Lauren Gelman is the Associate Director of Stanford Law School's Center for Internet and Society (CIS), where she writes and speaks about the interaction of new technologies and the law, represents clients in Internet litigation and advocacy matters, consults with businesses on new technologies, and supervises students in the Cyberlaw Clinic. She also teaches Law, Technology and Privacy at the Law School and is an Adjunct Lecturer in Stanford's School of Engineering. Her current research focuses on the legal implications of technologies that increase citizens' opportunity to participate online. Prior to joining CIS in 2002, Ms. Gelman was Corporate Counsel for RealNames Corporation. She also spent six years in Washington, DC as the Public Policy Director for the Electronic Frontier Foundation (EFF), and as the Associate Director of Public Policy for ACM, the largest association of computer scientists in the world.
Ms. Gelman received a B.S. in Biology and Society from Cornell University, an M.S. in Science, Technology and Public Policy from George Washington University, and her law degree from Georgetown University. She served on the Transportation Security Administration's (TSA) Secure Flight Working Group at the Department of Homeland Security. She blogs at http://cyberlaw.stanford.edu/blogs/gelman/ and is a member of the California Bar.
I joined the Board of CPSR as an interim member and am running for a permanent seat because I have always been interested in getting technologists involved in the policymaking process. In 1995, I started working at the Association for Computing's Public Policy Office (USACM) in Washington DC where my mission was to motivate policymakers to listen to the perspective of computer scientists when they regulate technology. I worked on many issues including encryption and security technologies, privacy, the digital divide and copyright issues. At Stanford, I taught "Participating in Cyberlaw and Policymaking" in the Engineering School. The purpose of the class was to teach young technologists how the policymaking process works and how they can get involved. I believe that participating as a CPSR Board Member will allow me to continue in my mission to connect policy makers with technologists, to help each understand their respective professions work, and to educate the public on issues related to technology and society.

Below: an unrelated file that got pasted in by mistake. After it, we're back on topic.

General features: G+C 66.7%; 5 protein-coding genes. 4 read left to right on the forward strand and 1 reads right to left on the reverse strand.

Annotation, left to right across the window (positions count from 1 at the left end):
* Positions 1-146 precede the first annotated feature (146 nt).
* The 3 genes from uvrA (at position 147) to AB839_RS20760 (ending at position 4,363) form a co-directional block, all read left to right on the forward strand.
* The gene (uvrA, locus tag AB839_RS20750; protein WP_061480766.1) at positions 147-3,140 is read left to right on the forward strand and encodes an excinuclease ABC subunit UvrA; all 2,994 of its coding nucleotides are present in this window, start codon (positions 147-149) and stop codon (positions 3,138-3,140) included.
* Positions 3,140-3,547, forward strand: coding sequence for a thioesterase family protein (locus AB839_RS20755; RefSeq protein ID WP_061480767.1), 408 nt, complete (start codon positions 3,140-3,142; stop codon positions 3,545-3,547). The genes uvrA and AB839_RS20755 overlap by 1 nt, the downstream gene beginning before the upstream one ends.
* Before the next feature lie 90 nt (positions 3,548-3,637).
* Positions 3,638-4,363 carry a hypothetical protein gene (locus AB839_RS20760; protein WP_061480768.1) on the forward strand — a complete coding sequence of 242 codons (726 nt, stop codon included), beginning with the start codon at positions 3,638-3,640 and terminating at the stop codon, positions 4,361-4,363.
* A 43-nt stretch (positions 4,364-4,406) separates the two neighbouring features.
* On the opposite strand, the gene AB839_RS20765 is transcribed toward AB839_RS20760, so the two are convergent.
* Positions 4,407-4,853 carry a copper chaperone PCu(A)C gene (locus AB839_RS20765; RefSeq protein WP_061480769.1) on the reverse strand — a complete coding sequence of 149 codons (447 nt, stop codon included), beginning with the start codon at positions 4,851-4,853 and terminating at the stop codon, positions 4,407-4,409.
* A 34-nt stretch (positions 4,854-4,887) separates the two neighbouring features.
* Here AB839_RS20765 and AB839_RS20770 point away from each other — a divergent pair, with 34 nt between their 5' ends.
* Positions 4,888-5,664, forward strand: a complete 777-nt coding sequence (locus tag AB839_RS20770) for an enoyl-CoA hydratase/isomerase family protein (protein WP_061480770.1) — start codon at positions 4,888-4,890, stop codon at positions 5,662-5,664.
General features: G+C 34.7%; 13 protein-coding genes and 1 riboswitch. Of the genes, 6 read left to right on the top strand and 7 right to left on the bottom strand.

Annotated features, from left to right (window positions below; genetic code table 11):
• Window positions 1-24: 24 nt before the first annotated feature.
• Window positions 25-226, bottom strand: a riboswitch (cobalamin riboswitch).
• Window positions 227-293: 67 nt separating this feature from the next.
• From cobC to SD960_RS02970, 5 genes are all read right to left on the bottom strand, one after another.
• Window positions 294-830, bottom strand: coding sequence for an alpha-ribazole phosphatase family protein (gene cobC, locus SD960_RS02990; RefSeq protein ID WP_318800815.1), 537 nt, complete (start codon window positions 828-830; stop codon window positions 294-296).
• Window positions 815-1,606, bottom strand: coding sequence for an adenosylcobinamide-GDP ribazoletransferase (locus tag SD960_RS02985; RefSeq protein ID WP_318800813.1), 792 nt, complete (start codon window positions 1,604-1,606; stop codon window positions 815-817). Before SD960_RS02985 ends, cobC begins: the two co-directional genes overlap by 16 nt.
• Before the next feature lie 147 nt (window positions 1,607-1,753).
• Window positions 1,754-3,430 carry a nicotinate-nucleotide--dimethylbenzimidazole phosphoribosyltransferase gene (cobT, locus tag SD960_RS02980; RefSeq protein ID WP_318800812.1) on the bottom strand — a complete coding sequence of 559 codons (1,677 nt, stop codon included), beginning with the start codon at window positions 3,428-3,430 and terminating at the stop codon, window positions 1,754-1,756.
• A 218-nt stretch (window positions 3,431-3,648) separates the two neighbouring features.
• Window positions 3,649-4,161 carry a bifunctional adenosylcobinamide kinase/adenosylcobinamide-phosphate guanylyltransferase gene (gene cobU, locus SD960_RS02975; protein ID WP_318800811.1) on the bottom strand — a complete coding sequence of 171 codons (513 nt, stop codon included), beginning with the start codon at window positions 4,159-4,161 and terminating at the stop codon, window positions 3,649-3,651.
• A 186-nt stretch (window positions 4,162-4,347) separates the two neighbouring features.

I believe I can offer a lot to the organization. First, as a lawyer, I can assist in analyzing policies and laws to help members better understand their implications. Second, I have over ten years experience in the technology policy field that I can use to help CPSR promote its issues and mission. Finally, I can help connect CPSR with other organizations and individuals who are working on similar issues.
I would like to focus on a few specific issues during my
tenure at CPSR. I am extremely interested in how technology and law
work together to define our experience of privacy offline and online.
This year I taught "Law Technology and Privacy" at Stanford Law School
and would like to further pursue these issues on behalf of CPSR. I am
also interested in the deployment of technology overseas, particularly
in China. I'd like CPSR to get involved in developing codes of conduct
for technologists building technology that will be deployed by
repressive governments. Finally, I am interested in expanding law and
technology education outside of traditional institutions. I am working
on building a new Law and Technology University in a virtual world and
would like to offer courses for CPSR members on how the law and
policymaking process works to help you better engage in the process.
Last modified June 13, 2006 05:23 PM